Now consider this: a stamped & addressed letter lying on the floor — lying aggressively & conspicuously on the floor — is an unusual spectacle; so unusual a spectacle that you would think an intruder couldn’t see it there without immediately divining that it was not there by accident, but had been deliberately placed there & for a definite purpose. Very well — it may surprise you to learn that that most simple & most natural & obvious thought would never occur to any intruder on this planet, whether he be fool, half-fool, or the most brilliant of thinkers. For he is always an automatic machine & has habits, & his habits will act before his thinking apparatus can get a chance to exert its powers. My scheme failed because every human being has the habit of picking up any apparently misplaced thing & placing it where it won’t be stepped on.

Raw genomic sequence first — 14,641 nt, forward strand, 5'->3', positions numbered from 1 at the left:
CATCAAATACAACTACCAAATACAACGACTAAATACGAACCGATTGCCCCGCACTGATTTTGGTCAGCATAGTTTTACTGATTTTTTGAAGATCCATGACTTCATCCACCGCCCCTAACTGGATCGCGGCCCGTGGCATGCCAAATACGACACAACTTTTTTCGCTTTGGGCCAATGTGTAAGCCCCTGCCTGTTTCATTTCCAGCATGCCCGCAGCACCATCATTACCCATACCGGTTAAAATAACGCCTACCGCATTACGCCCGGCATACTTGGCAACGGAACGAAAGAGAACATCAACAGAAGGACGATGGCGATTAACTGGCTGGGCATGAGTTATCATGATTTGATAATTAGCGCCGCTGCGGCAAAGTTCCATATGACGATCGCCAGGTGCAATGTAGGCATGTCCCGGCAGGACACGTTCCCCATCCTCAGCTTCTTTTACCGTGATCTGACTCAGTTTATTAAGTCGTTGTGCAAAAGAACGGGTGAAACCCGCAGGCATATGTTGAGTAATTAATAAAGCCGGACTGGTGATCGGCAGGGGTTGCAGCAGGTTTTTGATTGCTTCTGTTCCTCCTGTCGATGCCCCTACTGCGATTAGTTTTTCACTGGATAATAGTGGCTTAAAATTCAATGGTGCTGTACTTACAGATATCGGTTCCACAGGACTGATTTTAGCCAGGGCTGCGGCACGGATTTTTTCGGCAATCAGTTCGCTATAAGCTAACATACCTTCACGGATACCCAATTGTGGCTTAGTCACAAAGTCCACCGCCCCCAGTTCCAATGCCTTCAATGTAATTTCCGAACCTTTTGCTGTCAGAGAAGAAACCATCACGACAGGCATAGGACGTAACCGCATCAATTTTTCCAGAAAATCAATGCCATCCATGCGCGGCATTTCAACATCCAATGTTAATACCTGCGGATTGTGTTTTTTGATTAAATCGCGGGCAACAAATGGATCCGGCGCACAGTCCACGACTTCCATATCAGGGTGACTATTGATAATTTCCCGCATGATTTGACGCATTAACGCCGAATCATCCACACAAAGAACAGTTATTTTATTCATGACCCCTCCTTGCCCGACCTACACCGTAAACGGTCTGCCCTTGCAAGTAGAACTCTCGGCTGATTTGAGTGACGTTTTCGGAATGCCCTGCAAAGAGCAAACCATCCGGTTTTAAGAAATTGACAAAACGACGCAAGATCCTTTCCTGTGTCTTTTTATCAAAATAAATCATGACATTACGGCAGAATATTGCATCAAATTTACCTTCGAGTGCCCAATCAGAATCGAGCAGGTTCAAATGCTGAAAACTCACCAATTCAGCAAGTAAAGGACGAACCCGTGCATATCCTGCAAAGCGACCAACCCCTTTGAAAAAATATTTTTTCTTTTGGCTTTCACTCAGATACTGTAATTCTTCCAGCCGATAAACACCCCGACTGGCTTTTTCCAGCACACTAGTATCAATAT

My first intruder was George. He went and came without saying anything. Presently I found the letters neatly piled up on the billiard-table. I was astonished. I put them on the floor again. The next intruder piled them on the billiard-table without a word. I was profoundly moved, profoundly interested. So I set the trap again. Also again, & again, & yet again — all day long. I caught every member of the family, & every servant; also I caught the three finest intellects in the town. In every instance old, time-worn automatic habit got in its work so promptly that the thinking apparatus never got a chance.

I do not remember this particular discussion, but I do distinctly recall being one of those whose intelligence was not sufficient to prevent my picking up the letter he had thrown on the floor in front of his bed, and being properly classified for doing it.